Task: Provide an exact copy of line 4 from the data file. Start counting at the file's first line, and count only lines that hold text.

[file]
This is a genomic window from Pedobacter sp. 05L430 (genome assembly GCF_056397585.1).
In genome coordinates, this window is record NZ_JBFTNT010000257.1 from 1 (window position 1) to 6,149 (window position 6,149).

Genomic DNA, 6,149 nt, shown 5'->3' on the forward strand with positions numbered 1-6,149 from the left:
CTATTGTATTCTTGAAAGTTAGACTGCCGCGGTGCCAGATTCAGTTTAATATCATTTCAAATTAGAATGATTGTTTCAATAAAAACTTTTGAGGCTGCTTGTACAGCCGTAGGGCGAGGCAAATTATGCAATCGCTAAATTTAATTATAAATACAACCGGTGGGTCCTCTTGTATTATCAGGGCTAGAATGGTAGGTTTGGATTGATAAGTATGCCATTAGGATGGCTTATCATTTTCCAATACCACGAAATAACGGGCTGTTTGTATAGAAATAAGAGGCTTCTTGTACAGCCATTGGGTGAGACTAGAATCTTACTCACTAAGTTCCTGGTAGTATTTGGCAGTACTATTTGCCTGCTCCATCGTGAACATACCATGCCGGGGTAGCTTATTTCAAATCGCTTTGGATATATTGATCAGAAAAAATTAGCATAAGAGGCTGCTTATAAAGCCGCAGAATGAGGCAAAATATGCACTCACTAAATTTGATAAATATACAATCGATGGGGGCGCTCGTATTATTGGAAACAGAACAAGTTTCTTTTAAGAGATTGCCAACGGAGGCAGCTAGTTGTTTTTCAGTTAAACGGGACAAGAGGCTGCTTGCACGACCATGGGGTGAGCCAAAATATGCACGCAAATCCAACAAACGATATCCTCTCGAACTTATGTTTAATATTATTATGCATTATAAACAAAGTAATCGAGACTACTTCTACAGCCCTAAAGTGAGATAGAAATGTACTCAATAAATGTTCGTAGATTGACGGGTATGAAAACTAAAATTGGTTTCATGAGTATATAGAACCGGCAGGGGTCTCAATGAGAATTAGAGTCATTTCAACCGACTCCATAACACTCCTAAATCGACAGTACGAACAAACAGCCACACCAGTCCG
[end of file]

CTATTGTATTCTTGAAAGTTAGACTGCCGCGGTGCCAGATTCAGTTTAATATCATTTCAAATTAGAATGATTGTTTCAATAAAAACTTTTGAGGCTGCTTGTACAGCCGTAGGGCGAGGCAAATTATGCAATCGCTAAATTTAATTATAAATACAACCGGTGGGTCCTCTTGTATTATCAGGGCTAGAATGGTAGGTTTGGATTGATAAGTATGCCATTAGGATGGCTTATCATTTTCCAATACCACGAAATAACGGGCTGTTTGTATAGAAATAAGAGGCTTCTTGTACAGCCATTGGGTGAGACTAGAATCTTACTCACTAAGTTCCTGGTAGTATTTGGCAGTACTATTTGCCTGCTCCATCGTGAACATACCATGCCGGGGTAGCTTATTTCAAATCGCTTTGGATATATTGATCAGAAAAAATTAGCATAAGAGGCTGCTTATAAAGCCGCAGAATGAGGCAAAATATGCACTCACTAAATTTGATAAATATACAATCGATGGGGGCGCTCGTATTATTGGAAACAGAACAAGTTTCTTTTAAGAGATTGCCAACGGAGGCAGCTAGTTGTTTTTCAGTTAAACGGGACAAGAGGCTGCTTGCACGACCATGGGGTGAGCCAAAATATGCACGCAAATCCAACAAACGATATCCTCTCGAACTTATGTTTAATATTATTATGCATTATAAACAAAGTAATCGAGACTACTTCTACAGCCCTAAAGTGAGATAGAAATGTACTCAATAAATGTTCGTAGATTGACGGGTATGAAAACTAAAATTGGTTTCATGAGTATATAGAACCGGCAGGGGTCTCAATGAGAATTAGAGTCATTTCAACCGACTCCATAACACTCCTAAATCGACAGTACGAACAAACAGCCACACCAGTCCG